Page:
Posted in Publishing, Writing craft

Don’t publish all your writing! Please!

booksThere’s an old, well-worn maxim that is often quoted in ethics discussions; it applies equally well to us writers: Just because you can do something, doesn’t mean you should.

The problem that faces writers and would- be writers in the 21st century is that it is actually possible to publish every bit of genius and garbage that we produce.  And it needs to be said that we all produce some garbage, but only a few produce works of genius.  Most of us inhabit that place somewhere between those two extremes in our usual writing.  So we need to make some decisions.  How do we decide what to publish (since writers no longer need anyone’s permission: read publisher), and what should been seen by our eyes only?

After almost a quarter of a century of publishing experience – most via traditional publishers, recent indie experience topped up by more the one unsuccessful partnership with an agent – here I offer you my five sad truths:

1.  Not everything you write is or even should be publishable. Discerning the difference between the publishable and the unpublishable takes honest  and active scrutiny and a capacity to self-censor so to speak.

2.  It is very liberating to know that what you are writing may be for your eyes only. Think about it: you have the luxury of time to write, and maybe it will be something that you’ll share with the world.  Knowing that it doesn’t have to be shared can free you up to write either better or worse than your norm.  It doesn’t matter.

3.  Writing what writing teacher Natalie Goldberg refers to as the worst rubbish can actually act as writing practice.  Just as a concert pianist does not normally have an audience for a practice session, you don’t need (nor should you have) an audience for every word that makes it onto paper or computer screen.

4.  If you absolutely need someone to read everything you write, get yourself a beta reader group. Their feedback will almost certainly tame your desire to publish every word, but only if you choose readers who are not personal friends.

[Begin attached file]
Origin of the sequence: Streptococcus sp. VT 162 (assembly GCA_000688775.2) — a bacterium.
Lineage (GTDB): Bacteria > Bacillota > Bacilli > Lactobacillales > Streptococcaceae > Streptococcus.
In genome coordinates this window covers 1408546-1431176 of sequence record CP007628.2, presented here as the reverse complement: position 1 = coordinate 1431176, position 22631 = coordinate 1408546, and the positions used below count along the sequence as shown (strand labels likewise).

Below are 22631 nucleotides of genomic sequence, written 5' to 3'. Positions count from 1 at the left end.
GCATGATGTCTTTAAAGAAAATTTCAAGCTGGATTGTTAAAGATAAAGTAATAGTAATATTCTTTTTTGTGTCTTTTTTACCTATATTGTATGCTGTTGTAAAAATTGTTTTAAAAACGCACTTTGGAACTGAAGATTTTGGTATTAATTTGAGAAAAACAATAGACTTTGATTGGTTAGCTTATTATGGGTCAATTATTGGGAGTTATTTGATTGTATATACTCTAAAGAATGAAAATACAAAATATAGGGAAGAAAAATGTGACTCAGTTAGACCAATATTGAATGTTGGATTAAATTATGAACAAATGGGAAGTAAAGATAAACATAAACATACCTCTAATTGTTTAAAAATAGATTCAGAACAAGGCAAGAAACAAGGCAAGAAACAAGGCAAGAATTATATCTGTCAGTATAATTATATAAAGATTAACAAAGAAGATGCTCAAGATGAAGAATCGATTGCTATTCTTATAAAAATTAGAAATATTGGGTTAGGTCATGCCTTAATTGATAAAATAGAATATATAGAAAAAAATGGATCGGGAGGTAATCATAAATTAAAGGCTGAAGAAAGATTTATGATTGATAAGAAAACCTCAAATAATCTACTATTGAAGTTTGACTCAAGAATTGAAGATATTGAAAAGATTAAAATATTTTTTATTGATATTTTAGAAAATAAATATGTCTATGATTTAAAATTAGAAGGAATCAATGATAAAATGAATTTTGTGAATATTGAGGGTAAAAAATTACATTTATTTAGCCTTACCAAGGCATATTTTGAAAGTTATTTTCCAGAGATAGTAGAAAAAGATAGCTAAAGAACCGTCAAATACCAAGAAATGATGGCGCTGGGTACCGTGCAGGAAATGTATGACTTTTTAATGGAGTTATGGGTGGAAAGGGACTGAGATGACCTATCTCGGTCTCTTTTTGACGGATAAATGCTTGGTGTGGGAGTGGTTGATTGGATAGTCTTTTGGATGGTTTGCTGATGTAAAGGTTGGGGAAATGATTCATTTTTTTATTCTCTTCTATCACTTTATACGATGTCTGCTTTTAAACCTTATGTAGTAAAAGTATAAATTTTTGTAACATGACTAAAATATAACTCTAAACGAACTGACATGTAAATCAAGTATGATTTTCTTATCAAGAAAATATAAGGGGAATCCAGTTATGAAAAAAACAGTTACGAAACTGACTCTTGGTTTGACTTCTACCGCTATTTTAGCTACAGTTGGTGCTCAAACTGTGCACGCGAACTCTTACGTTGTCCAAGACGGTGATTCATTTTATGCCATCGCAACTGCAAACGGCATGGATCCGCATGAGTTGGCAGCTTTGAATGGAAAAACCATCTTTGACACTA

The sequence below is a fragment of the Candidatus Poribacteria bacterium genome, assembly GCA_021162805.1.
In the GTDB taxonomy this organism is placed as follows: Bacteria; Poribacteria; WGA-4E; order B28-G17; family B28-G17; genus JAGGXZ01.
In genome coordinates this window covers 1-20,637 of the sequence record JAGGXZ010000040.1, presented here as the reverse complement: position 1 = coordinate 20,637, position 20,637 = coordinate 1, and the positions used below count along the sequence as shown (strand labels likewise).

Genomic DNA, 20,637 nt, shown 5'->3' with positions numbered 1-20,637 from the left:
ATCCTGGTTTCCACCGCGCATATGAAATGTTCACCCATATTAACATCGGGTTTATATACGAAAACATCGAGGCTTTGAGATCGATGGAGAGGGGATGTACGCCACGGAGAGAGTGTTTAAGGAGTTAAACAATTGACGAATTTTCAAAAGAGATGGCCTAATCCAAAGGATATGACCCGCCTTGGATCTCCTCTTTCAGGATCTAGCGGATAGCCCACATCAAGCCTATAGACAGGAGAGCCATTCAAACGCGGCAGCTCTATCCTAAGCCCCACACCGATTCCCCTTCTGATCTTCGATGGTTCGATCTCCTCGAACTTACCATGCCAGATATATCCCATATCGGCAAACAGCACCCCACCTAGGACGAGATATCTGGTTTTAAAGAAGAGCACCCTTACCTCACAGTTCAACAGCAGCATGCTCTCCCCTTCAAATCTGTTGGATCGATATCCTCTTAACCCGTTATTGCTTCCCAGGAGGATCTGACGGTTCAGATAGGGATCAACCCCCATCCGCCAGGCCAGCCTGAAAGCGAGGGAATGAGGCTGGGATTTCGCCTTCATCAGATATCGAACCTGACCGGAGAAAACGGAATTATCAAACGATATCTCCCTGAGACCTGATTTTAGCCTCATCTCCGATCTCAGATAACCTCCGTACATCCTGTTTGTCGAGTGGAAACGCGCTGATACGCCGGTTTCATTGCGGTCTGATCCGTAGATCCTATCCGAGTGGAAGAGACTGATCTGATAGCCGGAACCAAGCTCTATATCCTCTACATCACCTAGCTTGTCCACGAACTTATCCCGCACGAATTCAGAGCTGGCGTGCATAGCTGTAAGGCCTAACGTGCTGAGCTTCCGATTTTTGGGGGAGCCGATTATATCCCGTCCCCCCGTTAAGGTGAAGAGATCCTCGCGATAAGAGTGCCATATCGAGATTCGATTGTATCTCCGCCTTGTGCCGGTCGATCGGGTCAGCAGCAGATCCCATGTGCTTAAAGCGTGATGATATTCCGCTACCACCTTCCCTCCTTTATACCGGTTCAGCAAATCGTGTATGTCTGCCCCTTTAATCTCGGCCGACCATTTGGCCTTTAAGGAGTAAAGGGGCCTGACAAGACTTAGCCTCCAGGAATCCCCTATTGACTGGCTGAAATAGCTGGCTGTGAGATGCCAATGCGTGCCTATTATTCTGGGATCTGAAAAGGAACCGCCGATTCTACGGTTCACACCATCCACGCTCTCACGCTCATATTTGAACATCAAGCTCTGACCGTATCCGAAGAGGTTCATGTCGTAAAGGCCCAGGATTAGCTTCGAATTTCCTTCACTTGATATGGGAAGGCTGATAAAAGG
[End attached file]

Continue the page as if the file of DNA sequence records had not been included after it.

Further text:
5.  If you insist on publishing every word that comes into your head, start a blog. And take pity on the rest of the world by keeping it private.

Get a funky journal, use it and never let anyone read it!
Get a funky journal, use it and never let anyone read it!

The truth is that there are far too many poorly written indie books out there, and this makes it harder for the fantastic indie writers to find their legitimate voice.  At the very least, vow to never publish anything that is not edited by someone other than you!  I can’t tell you how many times I’ve argued with editors, but in the end their input has invariably improved the writing. And this goes for both my traditionally and independently published books.

And just like dancers need to warm up before a performance, make sure that you have some kind of a writing journal – for your eyes only – that is the repository for those warm-up bits.

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Posted in Journals, Writing, Writing craft

A tale of two modes: Paper versus digital

My beloved notebook and my even more beloved computer!
My beloved notebook and my even more beloved computer!

The irony was not lost on me.  As I downloaded Natalie Goldberg’s new book The True Secret of Writing: Connecting Life with Language I knew I was treading on sacred ground: you see (if you are not familiar with Natalie Goldberg, which you should be if you think you’re a writer) Natalie’s writing philosophy is deeply underpinned by the notion of the writing flowing from the heart, through the arm and out the pen as you move your hand across the paper.  Although she acknowledges the utility of the computer, and no doubt uses it herself, the paper clearly has the upper hand in the paper versus digital divide for writing practice.